Sometimes it’s good to rethink a passage of Scripture. Recently, I read an explanation of the armor of God, and finally, someone wrote what I’ve always believed but rarely heard expressed. The armor is not something we just put on in an imaginary sense each morning. It’s so much more. Here is the meat of what it really means. See if you agree….
Eph 6:13-17. “Therefore, take up the full armor of God, so that you will be able to resist in the evil day, and having done everything, to stand firm. Stand firm therefore, having girded your loins with truth and having put on the breastplate of righteousness, and having shod your feet with the preparation of the gospel of peace; in addition to all, taking up the shield of faith with which you will be able to extinguish all the flaming arrows of the evil one. And take the helmet of salvation, and the sword of the Spirit, which is the word of God.”
- The helmet of salvation – you got that the minute you gave your live to Christ. You don’t have to pretend to put some imaginary steel cap on your head in the mornings. It’s already there.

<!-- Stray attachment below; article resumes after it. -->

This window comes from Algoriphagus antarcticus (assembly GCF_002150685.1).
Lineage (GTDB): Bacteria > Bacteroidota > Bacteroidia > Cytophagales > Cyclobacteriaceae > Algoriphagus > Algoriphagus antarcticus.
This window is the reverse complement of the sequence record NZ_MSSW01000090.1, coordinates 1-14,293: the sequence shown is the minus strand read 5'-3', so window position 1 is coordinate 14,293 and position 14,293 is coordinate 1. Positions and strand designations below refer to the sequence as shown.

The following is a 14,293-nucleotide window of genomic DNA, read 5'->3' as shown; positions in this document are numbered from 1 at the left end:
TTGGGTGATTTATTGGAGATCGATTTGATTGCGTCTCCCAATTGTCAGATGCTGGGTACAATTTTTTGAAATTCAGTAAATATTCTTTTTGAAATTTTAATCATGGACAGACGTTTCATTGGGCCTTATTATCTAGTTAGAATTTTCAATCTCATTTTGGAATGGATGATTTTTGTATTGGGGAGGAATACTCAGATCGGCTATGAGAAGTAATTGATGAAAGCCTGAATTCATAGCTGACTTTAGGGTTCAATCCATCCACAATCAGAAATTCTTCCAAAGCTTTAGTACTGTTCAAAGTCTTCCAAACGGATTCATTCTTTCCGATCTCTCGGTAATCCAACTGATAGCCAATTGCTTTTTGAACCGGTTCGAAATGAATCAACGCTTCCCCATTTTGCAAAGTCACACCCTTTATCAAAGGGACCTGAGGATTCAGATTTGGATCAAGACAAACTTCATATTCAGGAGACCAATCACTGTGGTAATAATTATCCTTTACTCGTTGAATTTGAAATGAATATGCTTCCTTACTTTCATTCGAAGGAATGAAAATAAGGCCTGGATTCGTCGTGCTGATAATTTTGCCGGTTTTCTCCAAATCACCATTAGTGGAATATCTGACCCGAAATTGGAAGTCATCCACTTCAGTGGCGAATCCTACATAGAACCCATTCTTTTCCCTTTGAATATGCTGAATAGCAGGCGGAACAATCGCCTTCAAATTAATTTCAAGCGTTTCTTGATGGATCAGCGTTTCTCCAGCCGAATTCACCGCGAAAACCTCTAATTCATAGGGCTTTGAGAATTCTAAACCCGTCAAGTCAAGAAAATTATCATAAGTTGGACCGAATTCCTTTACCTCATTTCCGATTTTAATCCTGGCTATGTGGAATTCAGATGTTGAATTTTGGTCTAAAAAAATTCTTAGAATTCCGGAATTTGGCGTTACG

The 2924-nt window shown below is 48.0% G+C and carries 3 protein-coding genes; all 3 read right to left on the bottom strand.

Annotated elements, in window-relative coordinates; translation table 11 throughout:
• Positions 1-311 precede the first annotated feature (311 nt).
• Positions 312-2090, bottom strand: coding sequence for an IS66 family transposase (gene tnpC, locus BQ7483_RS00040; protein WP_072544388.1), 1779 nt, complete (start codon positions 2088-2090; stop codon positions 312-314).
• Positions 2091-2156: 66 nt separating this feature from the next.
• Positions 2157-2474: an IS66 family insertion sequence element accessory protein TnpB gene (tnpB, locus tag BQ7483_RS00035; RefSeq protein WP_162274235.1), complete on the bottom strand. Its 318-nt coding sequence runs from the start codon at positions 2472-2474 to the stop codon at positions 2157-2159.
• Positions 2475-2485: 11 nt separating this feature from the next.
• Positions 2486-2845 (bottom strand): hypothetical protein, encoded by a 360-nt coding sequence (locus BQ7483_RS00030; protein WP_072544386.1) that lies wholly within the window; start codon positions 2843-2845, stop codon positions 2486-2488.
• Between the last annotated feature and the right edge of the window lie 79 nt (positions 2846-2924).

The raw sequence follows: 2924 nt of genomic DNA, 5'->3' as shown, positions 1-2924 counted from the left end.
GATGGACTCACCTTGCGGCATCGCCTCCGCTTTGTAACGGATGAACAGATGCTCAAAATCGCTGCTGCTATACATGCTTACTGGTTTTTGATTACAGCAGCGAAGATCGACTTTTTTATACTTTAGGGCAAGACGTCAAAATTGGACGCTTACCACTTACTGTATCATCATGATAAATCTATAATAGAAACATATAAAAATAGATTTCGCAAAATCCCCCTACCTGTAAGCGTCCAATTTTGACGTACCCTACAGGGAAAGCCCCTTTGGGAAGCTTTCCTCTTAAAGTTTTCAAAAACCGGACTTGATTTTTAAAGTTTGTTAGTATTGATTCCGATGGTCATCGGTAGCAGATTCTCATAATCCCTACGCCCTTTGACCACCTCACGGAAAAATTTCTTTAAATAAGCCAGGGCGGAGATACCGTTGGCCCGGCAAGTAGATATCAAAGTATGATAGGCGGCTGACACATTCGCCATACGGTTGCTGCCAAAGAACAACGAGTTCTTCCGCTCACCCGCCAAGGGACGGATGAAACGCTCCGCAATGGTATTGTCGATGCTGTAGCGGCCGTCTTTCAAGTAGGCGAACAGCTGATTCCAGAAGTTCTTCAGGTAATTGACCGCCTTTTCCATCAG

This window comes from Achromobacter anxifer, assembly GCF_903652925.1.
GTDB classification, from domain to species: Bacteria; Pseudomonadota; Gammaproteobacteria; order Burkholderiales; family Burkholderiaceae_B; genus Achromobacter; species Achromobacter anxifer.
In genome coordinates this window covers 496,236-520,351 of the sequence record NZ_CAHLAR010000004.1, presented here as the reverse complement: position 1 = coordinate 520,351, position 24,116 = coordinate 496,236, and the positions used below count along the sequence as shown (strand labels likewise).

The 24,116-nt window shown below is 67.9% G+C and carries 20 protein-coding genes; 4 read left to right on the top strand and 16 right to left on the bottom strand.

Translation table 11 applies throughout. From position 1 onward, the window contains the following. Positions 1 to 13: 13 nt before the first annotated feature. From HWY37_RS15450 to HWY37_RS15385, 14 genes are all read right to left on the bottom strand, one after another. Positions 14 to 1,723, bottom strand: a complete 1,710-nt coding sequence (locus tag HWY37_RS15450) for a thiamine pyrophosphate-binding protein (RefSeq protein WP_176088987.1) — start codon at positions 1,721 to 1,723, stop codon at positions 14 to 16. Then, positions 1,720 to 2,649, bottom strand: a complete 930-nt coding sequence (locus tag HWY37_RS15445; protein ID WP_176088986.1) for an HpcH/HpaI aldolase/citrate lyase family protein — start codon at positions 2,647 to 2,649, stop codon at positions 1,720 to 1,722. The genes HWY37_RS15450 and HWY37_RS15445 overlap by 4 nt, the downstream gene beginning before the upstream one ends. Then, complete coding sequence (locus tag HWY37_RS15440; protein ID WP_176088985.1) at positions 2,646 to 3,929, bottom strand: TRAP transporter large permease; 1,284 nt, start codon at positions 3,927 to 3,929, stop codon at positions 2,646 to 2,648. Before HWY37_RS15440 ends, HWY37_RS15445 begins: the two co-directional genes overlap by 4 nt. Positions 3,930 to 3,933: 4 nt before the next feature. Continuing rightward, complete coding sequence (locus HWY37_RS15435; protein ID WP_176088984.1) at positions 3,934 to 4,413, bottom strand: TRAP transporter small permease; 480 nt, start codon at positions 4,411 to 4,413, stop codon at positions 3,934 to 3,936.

- The belt of truth you get from studying, learning, and knowing God’s Word, not by merely whipping it out of some pretend closet.
- The breastplate of righteousness is also something we already have. It’s the protection we have because we have exchanged our sin for Christ’s righteousness.
- Your shoes, the gospel of peace – This is when you make God’s Word part of you then, as you walk and meet people, you spread the Word by telling others about the peace you’ve found. We have something the world needs.
- The shield of faith comes as we feed on things that make us stronger. Study God’s Word as if it were your very lifeline. Because it is. Merely, holding up an imaginary shield doesn’t cut it.
- The sword of the Spirit is the only offensive weapon. As we get to know the Word of God front to back, layer upon layer, hunger for it and breathe it, that sword will get sharper and more effective. If we don’t arm ourselves with God’s Word, it’s about as effective as that imaginary one some people take up in the morning.
We already have all the parts of the armor at our disposal. Our part is to build them into our lives so we are prepared when we need them. Many Christians are unarmed, completely unequipped. Occasional curiosity about something in the Bible doesn’t cut it. Neither does regurgitating what someone else told us. It’s a hands-on project and we are responsible to keep our armor in good condition. We are members of God’s army and that’s what a good soldier does.
(Taken from “River’s Edge,” by Terri Blackstock, pages 276-279, Zondervan, 2004)